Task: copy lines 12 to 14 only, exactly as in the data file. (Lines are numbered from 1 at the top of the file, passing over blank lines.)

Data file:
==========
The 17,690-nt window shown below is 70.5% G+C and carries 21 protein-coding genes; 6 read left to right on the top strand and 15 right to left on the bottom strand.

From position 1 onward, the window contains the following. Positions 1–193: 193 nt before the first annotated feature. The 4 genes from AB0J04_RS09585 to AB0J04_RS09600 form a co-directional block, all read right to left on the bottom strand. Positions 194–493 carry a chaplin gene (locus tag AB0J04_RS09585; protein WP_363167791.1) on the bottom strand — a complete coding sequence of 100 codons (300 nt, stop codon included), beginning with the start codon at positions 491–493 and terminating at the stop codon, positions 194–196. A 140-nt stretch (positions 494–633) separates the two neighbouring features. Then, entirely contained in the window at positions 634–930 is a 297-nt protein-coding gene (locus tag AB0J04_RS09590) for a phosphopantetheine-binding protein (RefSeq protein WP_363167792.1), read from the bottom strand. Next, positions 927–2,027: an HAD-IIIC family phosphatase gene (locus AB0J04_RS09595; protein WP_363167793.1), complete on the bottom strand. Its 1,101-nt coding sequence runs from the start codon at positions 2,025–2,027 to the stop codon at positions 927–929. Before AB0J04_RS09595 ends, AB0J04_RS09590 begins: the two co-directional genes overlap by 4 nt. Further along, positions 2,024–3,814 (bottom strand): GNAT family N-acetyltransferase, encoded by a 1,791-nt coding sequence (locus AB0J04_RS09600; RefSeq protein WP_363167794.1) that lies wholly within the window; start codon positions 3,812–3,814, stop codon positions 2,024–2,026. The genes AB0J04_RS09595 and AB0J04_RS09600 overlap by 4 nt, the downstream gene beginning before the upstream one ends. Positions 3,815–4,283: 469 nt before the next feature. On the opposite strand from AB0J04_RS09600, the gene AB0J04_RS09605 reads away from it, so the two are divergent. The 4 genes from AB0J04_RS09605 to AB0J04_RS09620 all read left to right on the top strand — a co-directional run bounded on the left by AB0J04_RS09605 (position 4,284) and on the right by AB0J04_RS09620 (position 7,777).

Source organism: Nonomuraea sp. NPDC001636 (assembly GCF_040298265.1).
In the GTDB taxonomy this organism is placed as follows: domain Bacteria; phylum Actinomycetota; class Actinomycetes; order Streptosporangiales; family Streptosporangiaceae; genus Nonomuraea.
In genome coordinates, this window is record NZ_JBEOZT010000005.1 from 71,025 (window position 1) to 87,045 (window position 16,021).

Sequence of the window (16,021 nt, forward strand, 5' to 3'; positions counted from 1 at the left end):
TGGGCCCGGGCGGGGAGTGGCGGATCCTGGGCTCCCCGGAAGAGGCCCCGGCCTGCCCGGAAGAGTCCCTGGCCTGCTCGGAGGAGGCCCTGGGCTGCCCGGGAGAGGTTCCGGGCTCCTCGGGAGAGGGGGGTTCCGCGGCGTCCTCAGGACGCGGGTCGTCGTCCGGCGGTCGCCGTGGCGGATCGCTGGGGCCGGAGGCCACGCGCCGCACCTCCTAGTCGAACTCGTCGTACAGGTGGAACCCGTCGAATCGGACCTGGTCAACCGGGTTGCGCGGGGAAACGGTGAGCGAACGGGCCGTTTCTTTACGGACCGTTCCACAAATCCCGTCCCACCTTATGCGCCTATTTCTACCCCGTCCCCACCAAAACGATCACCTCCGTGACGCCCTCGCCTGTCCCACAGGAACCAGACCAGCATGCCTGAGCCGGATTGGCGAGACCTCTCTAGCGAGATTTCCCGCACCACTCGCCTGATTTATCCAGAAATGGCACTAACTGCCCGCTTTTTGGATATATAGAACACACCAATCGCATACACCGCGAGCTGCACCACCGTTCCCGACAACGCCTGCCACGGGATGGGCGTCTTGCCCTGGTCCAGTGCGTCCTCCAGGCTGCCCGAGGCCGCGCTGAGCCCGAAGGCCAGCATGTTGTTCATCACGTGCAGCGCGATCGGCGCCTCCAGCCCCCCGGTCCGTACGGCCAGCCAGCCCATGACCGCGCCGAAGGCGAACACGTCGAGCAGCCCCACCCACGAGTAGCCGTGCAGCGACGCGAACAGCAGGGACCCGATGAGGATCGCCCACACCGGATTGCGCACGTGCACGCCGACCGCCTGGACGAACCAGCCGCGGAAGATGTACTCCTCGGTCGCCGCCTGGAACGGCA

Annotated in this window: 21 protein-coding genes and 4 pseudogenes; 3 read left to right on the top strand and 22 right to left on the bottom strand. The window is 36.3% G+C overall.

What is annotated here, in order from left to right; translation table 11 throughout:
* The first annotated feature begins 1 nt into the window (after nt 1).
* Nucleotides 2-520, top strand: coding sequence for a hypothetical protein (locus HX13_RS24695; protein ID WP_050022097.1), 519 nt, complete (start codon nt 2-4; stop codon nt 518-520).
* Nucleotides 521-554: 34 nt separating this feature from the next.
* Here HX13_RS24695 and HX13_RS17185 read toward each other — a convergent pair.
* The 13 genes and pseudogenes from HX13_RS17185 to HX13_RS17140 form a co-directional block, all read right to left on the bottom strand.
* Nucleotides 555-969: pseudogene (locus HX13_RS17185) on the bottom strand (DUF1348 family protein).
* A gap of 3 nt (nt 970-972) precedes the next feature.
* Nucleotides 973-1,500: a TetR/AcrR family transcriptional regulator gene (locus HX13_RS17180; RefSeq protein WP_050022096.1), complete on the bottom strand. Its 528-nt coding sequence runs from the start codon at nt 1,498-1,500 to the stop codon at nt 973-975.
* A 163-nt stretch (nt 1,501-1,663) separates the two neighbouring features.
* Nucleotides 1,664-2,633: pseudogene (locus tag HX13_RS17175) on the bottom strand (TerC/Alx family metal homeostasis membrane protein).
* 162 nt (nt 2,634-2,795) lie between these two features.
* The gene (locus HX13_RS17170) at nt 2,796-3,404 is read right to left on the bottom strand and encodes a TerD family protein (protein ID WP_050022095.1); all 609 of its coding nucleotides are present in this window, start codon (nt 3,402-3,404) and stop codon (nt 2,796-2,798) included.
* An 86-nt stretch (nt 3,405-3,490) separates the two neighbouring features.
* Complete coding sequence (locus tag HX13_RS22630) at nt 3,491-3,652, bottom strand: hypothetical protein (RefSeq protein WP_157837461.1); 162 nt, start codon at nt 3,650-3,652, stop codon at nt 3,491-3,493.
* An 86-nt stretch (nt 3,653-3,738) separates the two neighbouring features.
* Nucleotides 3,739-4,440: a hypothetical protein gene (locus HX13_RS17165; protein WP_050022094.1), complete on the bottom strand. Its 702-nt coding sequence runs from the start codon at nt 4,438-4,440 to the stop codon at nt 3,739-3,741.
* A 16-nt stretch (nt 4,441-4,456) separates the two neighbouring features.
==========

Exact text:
* Nucleotides 521-554: 34 nt separating this feature from the next.
* Here HX13_RS24695 and HX13_RS17185 read toward each other — a convergent pair.
* The 13 genes and pseudogenes from HX13_RS17185 to HX13_RS17140 form a co-directional block, all read right to left on the bottom strand.